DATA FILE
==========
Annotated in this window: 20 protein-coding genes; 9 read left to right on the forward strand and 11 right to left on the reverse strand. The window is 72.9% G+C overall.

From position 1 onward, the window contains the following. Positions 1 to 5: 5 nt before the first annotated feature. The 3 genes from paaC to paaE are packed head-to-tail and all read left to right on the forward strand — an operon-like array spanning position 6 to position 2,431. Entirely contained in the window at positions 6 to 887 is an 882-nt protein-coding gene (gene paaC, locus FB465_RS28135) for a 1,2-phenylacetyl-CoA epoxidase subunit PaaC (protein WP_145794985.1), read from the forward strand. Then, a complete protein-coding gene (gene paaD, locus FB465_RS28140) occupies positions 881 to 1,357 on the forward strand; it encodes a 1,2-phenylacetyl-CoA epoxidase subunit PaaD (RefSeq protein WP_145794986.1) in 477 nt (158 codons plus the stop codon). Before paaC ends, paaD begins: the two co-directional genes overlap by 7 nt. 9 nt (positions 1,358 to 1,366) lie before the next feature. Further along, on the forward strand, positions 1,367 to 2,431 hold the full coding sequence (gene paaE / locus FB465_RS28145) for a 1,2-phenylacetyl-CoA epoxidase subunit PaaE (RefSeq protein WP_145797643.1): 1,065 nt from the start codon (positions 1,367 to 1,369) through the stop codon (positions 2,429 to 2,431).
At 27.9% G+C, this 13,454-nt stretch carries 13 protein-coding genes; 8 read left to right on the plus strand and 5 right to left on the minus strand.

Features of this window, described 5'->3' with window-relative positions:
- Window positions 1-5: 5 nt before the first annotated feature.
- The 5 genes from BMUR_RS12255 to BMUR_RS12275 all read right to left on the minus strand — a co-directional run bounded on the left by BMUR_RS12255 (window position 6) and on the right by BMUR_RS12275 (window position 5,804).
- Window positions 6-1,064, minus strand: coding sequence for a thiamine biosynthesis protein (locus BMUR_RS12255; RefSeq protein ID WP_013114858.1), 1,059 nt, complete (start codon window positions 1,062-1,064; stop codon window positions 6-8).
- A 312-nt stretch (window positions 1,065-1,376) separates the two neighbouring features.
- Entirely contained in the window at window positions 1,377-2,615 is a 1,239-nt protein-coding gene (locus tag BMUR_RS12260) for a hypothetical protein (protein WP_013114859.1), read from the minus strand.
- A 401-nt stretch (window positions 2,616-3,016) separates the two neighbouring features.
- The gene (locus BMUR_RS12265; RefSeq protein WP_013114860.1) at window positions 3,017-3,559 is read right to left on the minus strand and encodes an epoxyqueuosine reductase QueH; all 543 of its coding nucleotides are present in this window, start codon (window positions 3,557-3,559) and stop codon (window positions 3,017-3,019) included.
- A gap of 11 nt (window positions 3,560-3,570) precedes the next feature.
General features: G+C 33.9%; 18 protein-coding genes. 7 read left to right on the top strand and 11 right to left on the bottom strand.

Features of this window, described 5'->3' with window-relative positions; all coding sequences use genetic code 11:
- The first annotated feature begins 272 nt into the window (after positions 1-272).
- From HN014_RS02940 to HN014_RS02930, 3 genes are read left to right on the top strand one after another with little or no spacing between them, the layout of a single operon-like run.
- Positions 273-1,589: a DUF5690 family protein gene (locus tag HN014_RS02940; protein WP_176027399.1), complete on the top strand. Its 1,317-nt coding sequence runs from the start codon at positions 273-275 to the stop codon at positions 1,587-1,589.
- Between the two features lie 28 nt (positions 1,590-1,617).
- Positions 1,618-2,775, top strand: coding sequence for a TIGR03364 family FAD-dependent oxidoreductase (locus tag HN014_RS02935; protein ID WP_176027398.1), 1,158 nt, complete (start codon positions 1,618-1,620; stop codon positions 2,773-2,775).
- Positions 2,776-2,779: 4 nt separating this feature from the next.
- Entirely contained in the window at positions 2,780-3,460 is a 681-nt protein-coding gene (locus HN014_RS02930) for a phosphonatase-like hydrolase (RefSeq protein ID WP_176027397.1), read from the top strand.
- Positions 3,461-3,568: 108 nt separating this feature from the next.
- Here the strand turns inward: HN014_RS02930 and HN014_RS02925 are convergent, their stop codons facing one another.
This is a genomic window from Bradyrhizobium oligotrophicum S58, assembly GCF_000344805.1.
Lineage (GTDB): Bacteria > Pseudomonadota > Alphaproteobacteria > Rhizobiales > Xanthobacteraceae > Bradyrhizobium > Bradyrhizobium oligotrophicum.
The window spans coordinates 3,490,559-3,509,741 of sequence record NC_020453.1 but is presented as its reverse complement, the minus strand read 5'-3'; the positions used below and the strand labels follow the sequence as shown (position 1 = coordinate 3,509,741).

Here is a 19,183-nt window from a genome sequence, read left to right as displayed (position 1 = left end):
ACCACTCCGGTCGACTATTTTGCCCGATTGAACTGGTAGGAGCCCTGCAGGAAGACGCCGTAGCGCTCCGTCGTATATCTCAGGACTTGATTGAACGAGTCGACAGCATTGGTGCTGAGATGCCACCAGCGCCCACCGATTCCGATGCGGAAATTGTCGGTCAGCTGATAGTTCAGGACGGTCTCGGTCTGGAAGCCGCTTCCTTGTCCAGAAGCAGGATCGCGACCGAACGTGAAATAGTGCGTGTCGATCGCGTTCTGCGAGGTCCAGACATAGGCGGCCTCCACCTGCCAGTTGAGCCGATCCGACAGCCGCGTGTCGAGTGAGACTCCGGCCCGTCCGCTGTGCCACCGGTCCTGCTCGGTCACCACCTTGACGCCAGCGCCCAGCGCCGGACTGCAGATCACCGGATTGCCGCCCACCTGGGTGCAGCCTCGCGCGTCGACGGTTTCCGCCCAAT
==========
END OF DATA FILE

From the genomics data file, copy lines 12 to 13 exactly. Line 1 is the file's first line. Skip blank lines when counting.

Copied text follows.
- A gap of 11 nt (window positions 3,560-3,570) precedes the next feature.
General features: G+C 33.9%; 18 protein-coding genes. 7 read left to right on the top strand and 11 right to left on the bottom strand.